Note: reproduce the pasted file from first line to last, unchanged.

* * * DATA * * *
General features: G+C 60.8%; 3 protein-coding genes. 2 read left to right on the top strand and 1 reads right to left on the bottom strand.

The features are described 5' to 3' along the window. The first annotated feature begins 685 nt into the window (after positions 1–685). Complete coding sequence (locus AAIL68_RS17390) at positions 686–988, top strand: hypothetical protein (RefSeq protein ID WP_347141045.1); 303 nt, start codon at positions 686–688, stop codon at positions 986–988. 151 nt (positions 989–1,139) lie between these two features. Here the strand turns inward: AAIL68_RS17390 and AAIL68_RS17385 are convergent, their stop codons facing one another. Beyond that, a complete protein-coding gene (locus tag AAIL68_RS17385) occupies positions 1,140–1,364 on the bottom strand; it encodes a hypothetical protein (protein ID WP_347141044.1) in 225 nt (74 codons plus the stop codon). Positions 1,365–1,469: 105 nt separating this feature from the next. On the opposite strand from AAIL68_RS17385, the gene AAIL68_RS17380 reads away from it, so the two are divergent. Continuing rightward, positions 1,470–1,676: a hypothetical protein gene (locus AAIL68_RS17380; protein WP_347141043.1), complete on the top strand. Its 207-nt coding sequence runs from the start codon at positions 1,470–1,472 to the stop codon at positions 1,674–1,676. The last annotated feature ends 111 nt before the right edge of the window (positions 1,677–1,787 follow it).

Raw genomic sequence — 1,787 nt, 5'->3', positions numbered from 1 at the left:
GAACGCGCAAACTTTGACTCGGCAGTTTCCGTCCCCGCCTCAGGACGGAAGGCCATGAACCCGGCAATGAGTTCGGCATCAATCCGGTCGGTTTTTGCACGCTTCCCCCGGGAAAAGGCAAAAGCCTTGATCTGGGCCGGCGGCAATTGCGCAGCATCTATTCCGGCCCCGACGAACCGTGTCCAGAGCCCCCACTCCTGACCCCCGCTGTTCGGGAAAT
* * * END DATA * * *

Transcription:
General features: G+C 60.8%; 3 protein-coding genes. 2 read left to right on the top strand and 1 reads right to left on the bottom strand.

The features are described 5' to 3' along the window. The first annotated feature begins 685 nt into the window (after positions 1–685). Complete coding sequence (locus AAIL68_RS17390) at positions 686–988, top strand: hypothetical protein (RefSeq protein ID WP_347141045.1); 303 nt, start codon at positions 686–688, stop codon at positions 986–988. 151 nt (positions 989–1,139) lie between these two features. Here the strand turns inward: AAIL68_RS17390 and AAIL68_RS17385 are convergent, their stop codons facing one another. Beyond that, a complete protein-coding gene (locus tag AAIL68_RS17385) occupies positions 1,140–1,364 on the bottom strand; it encodes a hypothetical protein (protein ID WP_347141044.1) in 225 nt (74 codons plus the stop codon). Positions 1,365–1,469: 105 nt separating this feature from the next. On the opposite strand from AAIL68_RS17385, the gene AAIL68_RS17380 reads away from it, so the two are divergent. Continuing rightward, positions 1,470–1,676: a hypothetical protein gene (locus AAIL68_RS17380; protein WP_347141043.1), complete on the top strand. Its 207-nt coding sequence runs from the start codon at positions 1,470–1,472 to the stop codon at positions 1,674–1,676. The last annotated feature ends 111 nt before the right edge of the window (positions 1,677–1,787 follow it).

Raw genomic sequence — 1,787 nt, 5'->3', positions numbered from 1 at the left:
GAACGCGCAAACTTTGACTCGGCAGTTTCCGTCCCCGCCTCAGGACGGAAGGCCATGAACCCGGCAATGAGTTCGGCATCAATCCGGTCGGTTTTTGCACGCTTCCCCCGGGAAAAGGCAAAAGCCTTGATCTGGGCCGGCGGCAATTGCGCAGCATCTATTCCGGCCCCGACGAACCGTGTCCAGAGCCCCCACTCCTGACCCCCGCTGTTCGGGAAAT